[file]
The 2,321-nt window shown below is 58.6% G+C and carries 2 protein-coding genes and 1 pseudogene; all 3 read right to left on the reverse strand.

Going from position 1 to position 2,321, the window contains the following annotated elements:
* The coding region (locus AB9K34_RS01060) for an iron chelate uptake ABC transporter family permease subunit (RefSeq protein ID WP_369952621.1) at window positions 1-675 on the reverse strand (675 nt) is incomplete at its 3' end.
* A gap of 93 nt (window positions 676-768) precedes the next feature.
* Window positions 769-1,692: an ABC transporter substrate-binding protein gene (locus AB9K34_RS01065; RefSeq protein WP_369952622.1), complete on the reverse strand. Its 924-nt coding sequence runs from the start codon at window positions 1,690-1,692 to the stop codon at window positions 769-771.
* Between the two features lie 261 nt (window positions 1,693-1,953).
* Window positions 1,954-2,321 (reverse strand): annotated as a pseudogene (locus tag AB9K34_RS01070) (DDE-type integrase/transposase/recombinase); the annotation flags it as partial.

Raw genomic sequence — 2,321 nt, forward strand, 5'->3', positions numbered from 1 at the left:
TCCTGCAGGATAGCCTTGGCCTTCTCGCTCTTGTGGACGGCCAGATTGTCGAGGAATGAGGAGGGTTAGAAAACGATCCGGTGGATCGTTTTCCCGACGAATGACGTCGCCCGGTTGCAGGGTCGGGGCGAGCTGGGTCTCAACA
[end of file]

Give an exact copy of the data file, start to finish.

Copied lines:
The 2,321-nt window shown below is 58.6% G+C and carries 2 protein-coding genes and 1 pseudogene; all 3 read right to left on the reverse strand.

Going from position 1 to position 2,321, the window contains the following annotated elements:
* The coding region (locus AB9K34_RS01060) for an iron chelate uptake ABC transporter family permease subunit (RefSeq protein ID WP_369952621.1) at window positions 1-675 on the reverse strand (675 nt) is incomplete at its 3' end.
* A gap of 93 nt (window positions 676-768) precedes the next feature.
* Window positions 769-1,692: an ABC transporter substrate-binding protein gene (locus AB9K34_RS01065; RefSeq protein WP_369952622.1), complete on the reverse strand. Its 924-nt coding sequence runs from the start codon at window positions 1,690-1,692 to the stop codon at window positions 769-771.
* Between the two features lie 261 nt (window positions 1,693-1,953).
* Window positions 1,954-2,321 (reverse strand): annotated as a pseudogene (locus tag AB9K34_RS01070) (DDE-type integrase/transposase/recombinase); the annotation flags it as partial.

Raw genomic sequence — 2,321 nt, forward strand, 5'->3', positions numbered from 1 at the left:
TCCTGCAGGATAGCCTTGGCCTTCTCGCTCTTGTGGACGGCCAGATTGTCGAGGAATGAGGAGGGTTAGAAAACGATCCGGTGGATCGTTTTCCCGACGAATGACGTCGCCCGGTTGCAGGGTCGGGGCGAGCTGGGTCTCAACA